At this time the college wishes to acknowledge the faithful service of Dr. Behty Harrison, who has served in Santa Fe as a core teacher and Clinic Director for over 8 years. Behty will be moving to the East Coast to engage in new endeavors. We have all appreciated her dedication to the college and have become a more special place because of her. Best of luck, peace, prosperity and health, Behty. Thank you!
After the Albuquerque campus experienced several years of low enrollment, our new administrative team has improved the quality of education, administrative and student services. In the last two years, more students have transferred from other TCM schools. We continue to do our best to help our students with their study needs and to deal with academic issues promptly. We also focus on how to keep prospective students by answering their questions accurately and effectively, in order to help them understand our school program as well as introduce them to the future of Oriental Medicine. The comments about the Albuquerque campus from students, prospective students and faculty are very positive.
The Albuquerque campus is excited about the new externship clinic at HealthSouth Rehabilitation Hospital that has 60 beds. This is a wonderful opportunity for students to gain experience working with a population that is in need of physical rehabilitation and complicated medical situations that they never see in a regular clinic, such as patients with post-surgical, post-stroke, head injury and motor vehicle accidents. Patients are treated in their rooms. This clinic provides the students with an opportunity to work with medical doctors, nurses and other medical professionals. This externship builds students' confidence to handle sophisticated cases and to cooperate with other medical professionals.
Dr. Jim Ventresca, DOM, is the Integrative Medicine Services Program Medical Director at HealthSouth Rehabilitation Hospital, and oversees the Oriental medical students internship program there. HealthSouth is glad to have SWAC students at their facility because it affords its patients an opportunity to receive Oriental medicine services at no cost to the patients. Dr. Ventresca does all he can to make sure that the students' clinical internship is a rich and rewarding educational experience and it is.
Albuquerque Making News
The Albuquerque campus has been featured in the local newspaper, "The Alibi" in March 2002. A full page annual report was run titled "Educating Today's Students in Tomorrow's Medicine."The article focused on educating the public about our program and what we do for our community.
The Albuquerque campus also attended KOB Channel News 4 Health Fair on January 25-27, 2002. During this fair, the Albuquerque campus utilized this opportunity to draw attention to the public, answered hundreds of questions about our school and clinic and gave 72-free acupuncture demo treatments to the public. This activity definitely gives the public the chance to learn about acupuncture and to introduce our college to the people who are interested in entering. A special THANKS to Dr. Denise LaRosa, Dr. Bingzeng Zou, Dr. Jeffery Meyer and Dr. Qijian Ye for giving their time to work at the health fair. A THANKS also, to Administrative Director Pam Weber for setting up the fair booth and making it happen.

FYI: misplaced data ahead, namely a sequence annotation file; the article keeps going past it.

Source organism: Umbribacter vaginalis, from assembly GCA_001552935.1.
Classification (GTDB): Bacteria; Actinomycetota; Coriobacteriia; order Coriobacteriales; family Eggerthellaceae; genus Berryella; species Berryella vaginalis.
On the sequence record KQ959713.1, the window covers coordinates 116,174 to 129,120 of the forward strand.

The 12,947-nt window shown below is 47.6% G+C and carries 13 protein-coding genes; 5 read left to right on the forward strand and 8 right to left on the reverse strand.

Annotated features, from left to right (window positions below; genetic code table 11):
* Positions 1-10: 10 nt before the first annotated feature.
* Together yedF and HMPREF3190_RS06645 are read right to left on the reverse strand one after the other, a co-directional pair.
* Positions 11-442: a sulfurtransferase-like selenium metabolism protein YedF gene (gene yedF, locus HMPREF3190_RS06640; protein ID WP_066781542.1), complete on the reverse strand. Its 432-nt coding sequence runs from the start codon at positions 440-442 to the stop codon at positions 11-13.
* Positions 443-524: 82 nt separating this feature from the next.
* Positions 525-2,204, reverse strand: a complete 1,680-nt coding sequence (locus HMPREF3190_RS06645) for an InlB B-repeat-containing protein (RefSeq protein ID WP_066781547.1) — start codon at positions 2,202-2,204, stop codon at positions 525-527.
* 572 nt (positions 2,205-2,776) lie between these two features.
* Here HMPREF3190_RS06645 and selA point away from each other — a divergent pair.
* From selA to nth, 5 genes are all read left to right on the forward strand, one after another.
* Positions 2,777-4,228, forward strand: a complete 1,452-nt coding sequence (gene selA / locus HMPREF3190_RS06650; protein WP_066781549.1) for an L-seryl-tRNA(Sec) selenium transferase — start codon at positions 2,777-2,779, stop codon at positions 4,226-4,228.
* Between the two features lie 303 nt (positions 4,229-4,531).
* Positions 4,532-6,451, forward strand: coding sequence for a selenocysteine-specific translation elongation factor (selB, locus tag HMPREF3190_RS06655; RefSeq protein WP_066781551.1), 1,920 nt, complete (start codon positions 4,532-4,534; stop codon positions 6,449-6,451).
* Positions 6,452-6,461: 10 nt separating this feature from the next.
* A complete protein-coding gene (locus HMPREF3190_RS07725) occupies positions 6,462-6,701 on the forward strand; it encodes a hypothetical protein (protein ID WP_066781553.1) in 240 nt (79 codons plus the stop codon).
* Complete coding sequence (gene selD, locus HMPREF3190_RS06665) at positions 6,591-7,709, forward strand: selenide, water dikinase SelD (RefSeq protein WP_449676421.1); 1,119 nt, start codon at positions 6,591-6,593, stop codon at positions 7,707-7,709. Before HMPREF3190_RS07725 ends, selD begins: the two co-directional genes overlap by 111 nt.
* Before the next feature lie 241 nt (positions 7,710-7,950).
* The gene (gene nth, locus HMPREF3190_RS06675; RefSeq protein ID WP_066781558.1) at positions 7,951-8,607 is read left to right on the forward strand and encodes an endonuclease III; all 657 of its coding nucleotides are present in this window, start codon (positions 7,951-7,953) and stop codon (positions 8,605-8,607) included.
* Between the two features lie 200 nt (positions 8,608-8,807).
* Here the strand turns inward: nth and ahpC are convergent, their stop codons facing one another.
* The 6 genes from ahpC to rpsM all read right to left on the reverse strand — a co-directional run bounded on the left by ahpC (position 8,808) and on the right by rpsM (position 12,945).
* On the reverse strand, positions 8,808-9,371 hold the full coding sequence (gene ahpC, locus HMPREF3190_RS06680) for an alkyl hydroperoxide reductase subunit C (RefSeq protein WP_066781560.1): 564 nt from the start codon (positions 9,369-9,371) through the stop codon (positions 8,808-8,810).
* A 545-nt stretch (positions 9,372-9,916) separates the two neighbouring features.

LIFE JUST GOT EASIER! You now have the option of fulfilling the mandatory Stafford Exit Loan counseling Session online. The deadline is July 1st. Just follow the simple steps outlined below. Please contact the financial aid office should computer access be a problem.
OnLine Student Loan Counseling
7 Easy Steps
MANY THANKS to all China bound students for submitting your loan applications quickly. Happy and safe travel to you!
Thanks to all students for your efforts in making more timely payments on balances due on student bills. If you have any question regarding your bills, do not hesitate to contact your bookkeeping administrator (Carolyn, Pam and Nannette).
Dear College Community Member:
As in all newsletters, we like to acknowledge those people contributing to the library growth project. The following people have made donations to the libraries since our last newsletter in February.
There are three categories of library support one can adopt:
$10.00 - $99.00 You are acknowledged as a Friend of Southwest Acupuncture College Libraries. Your name is published in the college newsletter.
$100.00 - $499.00 You are acknowledged as a Supporter of the library goals of Southwest Acupuncture College Libraries. Your name is published in the college catalog when it is redone every three years and annually in the newsletter.
$500.00 - $1,000.00 You are acknowledged as a Life Supporter of the Southwest Acupuncture College Libraries. Your name is engraved on the beautiful group plaque we have established at each campus' library.
Donations of books or cash may be sent to the Santa Fe campus for redistribution or dropped off at the campus of your choice. Your thoughtfulness in assisting the college with it's vision and the students with their educational outcomes is most appreciated.
Thank you in advance for thinking of Southwest Acupuncture College!
Library Contributors: March - May 2002
Since the new campaign was launched in 1998, we have received $33,900.00 in donations, both with books and money.
Thank you for your generous contributions!
Before you were graduates, you were students. Like precious seeds latent with life, the school strove to create the best education and corresponding environment it could provide to help you blossom. As you have grown and matured we hope that you find your practice both developing and fulfilling.